Soho-based The House of St Barnabas is a members' club and homeless charity rolled into one, with its latest campaign one as unique as itself. Lost and Foundry, developed by M&C Saatchi London and Fontsmith, sees the crumbling typefaces of Soho recovered to be sold online as a collection of fonts, helping to fund the enterprises's vital work with London’s homeless.
A launch event for Lost and Foundry took place on Tuesday July 10th at The House of St Barnabas, which saw the sale of seven original artworks based on each font as created by UK-based artists and designers famed for their use of typography, with all funds also going to the charity.
The seven artists contributing were Morag Myerscough, Anthony Burrill, Steven Wilson, Dangerous Minds, Smile, Supermundane and ilovedust; in this gallery we look at the their work, along with the various designs and inspirations behind each font.
Image: Morag Myerscough, using the FS Berwick font.
To develop the fonts, M&C Saatchi London collected images of forgotten lettering seen around the alleys and streets of Soho past, with seven selected to be hand drawn and turned into a fully functioning font by Fontsmith, whose online shop has each font available for purchase. All proceeds from the store will be going to The House of St Barnabas.
The process behind Lost and Foundry involved adapting and extending the missing characters to make useful and crafted designs out of them, with it taking 3 months in total to digitise and design a workable series of fonts.
Image: Supermundane, using the FS St James font.
Speaking with Digital Arts recently, Anthony Burrill explained how his poster "links in with everything else that I do - positive messages and positive propaganda. I think everything that I do has got a similar kind of feel. That sort of optimistic antidote to all the stuff that we see in the world at the moment.
"The typeface, FS Charity, is based on the type that's on the outside of the building that over the years has gradually been repaired really badly. Bits of it are missing and stuff; it was just a fantastic typeface to work with.
"We've done a screen print, an edition of one, so it'll be quite a rare thing. I love doing projects like that that have some kind of cultural relevance and it's for a good cause as well. And I like being involved in interesting projects, things that I believe in. It ticked all the boxes really."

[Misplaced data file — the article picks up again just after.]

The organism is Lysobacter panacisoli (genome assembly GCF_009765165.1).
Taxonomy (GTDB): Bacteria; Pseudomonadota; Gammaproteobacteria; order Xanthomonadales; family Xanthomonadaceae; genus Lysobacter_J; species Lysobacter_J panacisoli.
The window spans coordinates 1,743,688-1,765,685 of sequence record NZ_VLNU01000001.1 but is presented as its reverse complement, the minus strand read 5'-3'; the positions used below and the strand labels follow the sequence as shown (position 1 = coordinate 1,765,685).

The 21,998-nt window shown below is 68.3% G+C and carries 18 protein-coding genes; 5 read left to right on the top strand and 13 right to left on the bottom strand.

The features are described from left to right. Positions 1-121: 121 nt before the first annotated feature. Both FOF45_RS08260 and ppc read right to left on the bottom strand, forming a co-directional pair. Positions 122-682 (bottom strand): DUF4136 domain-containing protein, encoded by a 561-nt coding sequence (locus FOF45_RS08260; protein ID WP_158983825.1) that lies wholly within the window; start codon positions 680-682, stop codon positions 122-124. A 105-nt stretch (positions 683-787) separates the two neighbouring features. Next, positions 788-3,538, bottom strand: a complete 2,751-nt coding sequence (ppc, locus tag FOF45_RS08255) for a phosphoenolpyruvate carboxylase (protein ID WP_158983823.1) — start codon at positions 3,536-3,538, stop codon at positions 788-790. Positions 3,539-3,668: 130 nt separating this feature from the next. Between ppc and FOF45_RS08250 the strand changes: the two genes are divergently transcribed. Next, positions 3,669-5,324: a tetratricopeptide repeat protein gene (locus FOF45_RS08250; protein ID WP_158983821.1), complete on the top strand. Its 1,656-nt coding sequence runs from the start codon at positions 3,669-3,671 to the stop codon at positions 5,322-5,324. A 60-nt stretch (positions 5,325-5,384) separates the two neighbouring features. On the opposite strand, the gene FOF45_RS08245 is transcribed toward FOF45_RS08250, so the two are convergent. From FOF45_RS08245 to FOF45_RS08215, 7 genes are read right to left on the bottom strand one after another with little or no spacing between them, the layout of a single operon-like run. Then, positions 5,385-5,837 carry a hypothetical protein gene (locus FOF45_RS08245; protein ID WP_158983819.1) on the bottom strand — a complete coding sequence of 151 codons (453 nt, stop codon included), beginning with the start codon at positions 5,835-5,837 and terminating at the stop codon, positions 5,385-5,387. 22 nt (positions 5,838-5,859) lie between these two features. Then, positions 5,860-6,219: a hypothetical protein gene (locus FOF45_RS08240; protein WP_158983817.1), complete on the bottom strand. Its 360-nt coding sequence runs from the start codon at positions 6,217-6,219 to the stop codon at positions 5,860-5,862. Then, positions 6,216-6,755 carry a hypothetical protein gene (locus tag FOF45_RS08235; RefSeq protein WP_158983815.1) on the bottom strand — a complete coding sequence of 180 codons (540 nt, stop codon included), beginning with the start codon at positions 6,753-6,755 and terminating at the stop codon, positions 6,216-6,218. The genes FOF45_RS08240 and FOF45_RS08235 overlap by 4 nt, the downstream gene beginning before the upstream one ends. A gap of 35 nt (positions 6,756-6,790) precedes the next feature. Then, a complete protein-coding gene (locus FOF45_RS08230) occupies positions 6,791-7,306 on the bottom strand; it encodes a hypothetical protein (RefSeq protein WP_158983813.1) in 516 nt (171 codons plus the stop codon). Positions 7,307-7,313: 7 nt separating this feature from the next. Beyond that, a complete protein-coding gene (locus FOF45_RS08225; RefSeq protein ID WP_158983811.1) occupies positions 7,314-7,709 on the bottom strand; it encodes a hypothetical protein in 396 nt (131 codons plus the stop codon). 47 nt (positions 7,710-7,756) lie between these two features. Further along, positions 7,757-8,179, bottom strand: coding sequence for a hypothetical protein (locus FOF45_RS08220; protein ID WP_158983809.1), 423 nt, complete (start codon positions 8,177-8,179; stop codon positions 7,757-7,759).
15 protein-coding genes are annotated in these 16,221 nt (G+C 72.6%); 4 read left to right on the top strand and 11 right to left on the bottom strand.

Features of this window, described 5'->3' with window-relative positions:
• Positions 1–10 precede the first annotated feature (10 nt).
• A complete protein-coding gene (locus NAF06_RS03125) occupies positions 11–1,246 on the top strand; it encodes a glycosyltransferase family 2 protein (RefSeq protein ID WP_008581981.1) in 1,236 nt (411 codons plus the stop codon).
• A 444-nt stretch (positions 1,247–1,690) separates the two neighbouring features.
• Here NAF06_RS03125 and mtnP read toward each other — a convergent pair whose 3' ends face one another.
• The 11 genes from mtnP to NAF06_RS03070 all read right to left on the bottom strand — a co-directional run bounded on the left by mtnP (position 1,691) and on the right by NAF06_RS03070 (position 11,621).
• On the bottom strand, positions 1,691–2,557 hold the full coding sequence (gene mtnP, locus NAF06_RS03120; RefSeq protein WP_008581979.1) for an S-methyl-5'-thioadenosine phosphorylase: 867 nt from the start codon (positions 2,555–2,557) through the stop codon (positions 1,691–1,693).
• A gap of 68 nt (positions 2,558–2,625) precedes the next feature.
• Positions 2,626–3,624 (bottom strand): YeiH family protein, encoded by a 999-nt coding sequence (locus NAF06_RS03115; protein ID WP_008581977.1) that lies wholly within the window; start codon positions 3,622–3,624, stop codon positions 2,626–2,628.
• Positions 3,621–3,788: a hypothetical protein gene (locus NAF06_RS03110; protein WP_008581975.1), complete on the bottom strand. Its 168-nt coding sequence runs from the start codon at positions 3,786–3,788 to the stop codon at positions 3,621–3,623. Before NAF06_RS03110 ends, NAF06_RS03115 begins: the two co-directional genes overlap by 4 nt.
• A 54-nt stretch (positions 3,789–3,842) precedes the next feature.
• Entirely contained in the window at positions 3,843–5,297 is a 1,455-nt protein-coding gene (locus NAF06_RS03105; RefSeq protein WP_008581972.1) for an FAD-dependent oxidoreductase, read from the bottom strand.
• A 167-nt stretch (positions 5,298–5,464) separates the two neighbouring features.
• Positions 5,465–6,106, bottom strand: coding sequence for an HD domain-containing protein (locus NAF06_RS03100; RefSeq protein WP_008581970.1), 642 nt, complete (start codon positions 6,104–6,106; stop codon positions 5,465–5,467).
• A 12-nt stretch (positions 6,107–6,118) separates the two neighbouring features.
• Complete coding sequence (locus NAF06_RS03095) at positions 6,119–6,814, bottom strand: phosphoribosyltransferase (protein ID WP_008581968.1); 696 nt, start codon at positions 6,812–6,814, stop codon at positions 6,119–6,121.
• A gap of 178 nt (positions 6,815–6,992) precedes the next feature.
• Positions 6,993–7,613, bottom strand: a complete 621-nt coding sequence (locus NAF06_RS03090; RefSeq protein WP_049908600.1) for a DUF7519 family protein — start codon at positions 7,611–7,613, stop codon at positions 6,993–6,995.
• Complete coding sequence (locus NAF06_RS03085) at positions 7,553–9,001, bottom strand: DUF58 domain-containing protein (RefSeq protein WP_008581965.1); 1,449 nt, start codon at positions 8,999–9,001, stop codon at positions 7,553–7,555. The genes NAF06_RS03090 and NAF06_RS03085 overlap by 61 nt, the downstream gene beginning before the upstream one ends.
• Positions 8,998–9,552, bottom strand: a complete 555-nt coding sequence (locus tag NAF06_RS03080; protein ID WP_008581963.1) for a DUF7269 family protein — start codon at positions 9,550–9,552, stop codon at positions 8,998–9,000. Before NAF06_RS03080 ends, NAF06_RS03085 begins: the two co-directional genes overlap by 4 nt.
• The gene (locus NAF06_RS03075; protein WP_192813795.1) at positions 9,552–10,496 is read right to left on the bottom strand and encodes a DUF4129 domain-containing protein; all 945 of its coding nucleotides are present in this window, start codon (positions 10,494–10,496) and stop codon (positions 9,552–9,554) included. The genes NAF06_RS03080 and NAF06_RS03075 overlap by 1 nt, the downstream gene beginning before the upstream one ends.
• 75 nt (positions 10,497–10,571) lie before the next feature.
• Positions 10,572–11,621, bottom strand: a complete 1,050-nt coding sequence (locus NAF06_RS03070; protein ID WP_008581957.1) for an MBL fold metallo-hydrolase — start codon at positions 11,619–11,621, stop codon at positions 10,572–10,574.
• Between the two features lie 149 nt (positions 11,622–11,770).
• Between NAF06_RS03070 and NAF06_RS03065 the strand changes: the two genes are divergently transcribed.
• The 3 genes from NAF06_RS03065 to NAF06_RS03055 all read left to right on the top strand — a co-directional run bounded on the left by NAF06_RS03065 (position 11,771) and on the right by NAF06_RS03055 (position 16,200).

This poster by ilovedust makes use of the FS Portland typeface.
Steven Wilson's design makes use of the FS Marlborough typeface; scroll on to see how the typeface was created.
This poster by Dangerous Minds uses the FS Century font, the making of which you can find further on in our gallery.
Smile's work uses the FS Cattle & Son font.
The St James font used by Supermundane is based on this sign that can still be found on Greek St in London, and which was probably inspired by early Underground signage.
The St James font is of a lineal Continental style.
The rather high cross bar in the ‘A’ is also reflected in the raised middle strokes of the ‘M’.
The FS Berwick font used in Morag Myerscough's poster comes from a sign on Berwick Street, as traced for this first stage in the font's development.
The font, an Egyptian serif type, maintains a uniform character width, creating the irregular letter proportions found in the final alphabet (pictured in the next slide).
Fontsmith notes a 'surprising slippiness' to the Berwick, perhaps due to its ceramic origins.
The FS Cattle & Son font used by Smile is based on a sign tucked away beneath an arch on Portland Mews.
Its location away from the extremities of the weather has probably helped keep it preserved for all these years.
The reduced size of the ampersand gives away Cattle & Son’s hand‐painted origins.
The oblique compacted ‘LTD’ found on the original sign is also included in the final set.
The FS Marlborough font used by Steven Wilson comes from a sign on Great Marlborough Street (naturally).
Fonstmith's mission with their font designs are to "rescue this rich visual history from the streets (of London) and present the typefaces into a contemporary context."
Each purchase on Fontsmith comes with a one month membership to The House of St Barnabas, and 100% of the proceeds from sales go directly to the charity.
Image: The FS Marlborough alphabet.
This sign can be found on Dean Street, and is the inspiration for the FS Century font, as used by Dangerous Minds.
This somewhat elongated set of Roman capitals was originally rendered in paint circa 1940, but its roots can be traced back to the Trajan Column in Rome.
A complete specimen sheet of all the designs can be downloaded here from the Fontsmith store.
Image: The FS Century alphabet.